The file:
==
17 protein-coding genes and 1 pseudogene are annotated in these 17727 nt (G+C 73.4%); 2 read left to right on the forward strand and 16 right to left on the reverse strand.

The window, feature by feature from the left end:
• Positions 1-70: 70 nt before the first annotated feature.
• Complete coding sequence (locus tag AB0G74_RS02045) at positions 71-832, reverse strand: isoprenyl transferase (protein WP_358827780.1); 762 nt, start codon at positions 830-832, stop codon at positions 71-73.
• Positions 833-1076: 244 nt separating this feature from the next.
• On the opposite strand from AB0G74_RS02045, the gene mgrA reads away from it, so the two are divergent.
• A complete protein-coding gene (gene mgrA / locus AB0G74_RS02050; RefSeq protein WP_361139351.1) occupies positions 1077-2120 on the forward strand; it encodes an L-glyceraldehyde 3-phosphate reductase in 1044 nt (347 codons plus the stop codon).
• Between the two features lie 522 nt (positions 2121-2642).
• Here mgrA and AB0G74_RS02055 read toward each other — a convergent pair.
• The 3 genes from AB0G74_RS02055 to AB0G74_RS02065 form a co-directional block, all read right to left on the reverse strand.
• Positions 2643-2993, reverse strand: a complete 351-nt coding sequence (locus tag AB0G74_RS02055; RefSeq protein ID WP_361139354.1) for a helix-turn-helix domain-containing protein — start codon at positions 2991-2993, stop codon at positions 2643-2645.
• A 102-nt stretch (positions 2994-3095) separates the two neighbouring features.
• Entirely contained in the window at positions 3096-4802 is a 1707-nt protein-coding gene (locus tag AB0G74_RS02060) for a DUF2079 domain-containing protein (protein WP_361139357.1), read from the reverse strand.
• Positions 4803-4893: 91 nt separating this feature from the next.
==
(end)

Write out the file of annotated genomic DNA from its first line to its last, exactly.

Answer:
17 protein-coding genes and 1 pseudogene are annotated in these 17727 nt (G+C 73.4%); 2 read left to right on the forward strand and 16 right to left on the reverse strand.

The window, feature by feature from the left end:
• Positions 1-70: 70 nt before the first annotated feature.
• Complete coding sequence (locus tag AB0G74_RS02045) at positions 71-832, reverse strand: isoprenyl transferase (protein WP_358827780.1); 762 nt, start codon at positions 830-832, stop codon at positions 71-73.
• Positions 833-1076: 244 nt separating this feature from the next.
• On the opposite strand from AB0G74_RS02045, the gene mgrA reads away from it, so the two are divergent.
• A complete protein-coding gene (gene mgrA / locus AB0G74_RS02050; RefSeq protein WP_361139351.1) occupies positions 1077-2120 on the forward strand; it encodes an L-glyceraldehyde 3-phosphate reductase in 1044 nt (347 codons plus the stop codon).
• Between the two features lie 522 nt (positions 2121-2642).
• Here mgrA and AB0G74_RS02055 read toward each other — a convergent pair.
• The 3 genes from AB0G74_RS02055 to AB0G74_RS02065 form a co-directional block, all read right to left on the reverse strand.
• Positions 2643-2993, reverse strand: a complete 351-nt coding sequence (locus tag AB0G74_RS02055; RefSeq protein ID WP_361139354.1) for a helix-turn-helix domain-containing protein — start codon at positions 2991-2993, stop codon at positions 2643-2645.
• A 102-nt stretch (positions 2994-3095) separates the two neighbouring features.
• Entirely contained in the window at positions 3096-4802 is a 1707-nt protein-coding gene (locus tag AB0G74_RS02060) for a DUF2079 domain-containing protein (protein WP_361139357.1), read from the reverse strand.
• Positions 4803-4893: 91 nt separating this feature from the next.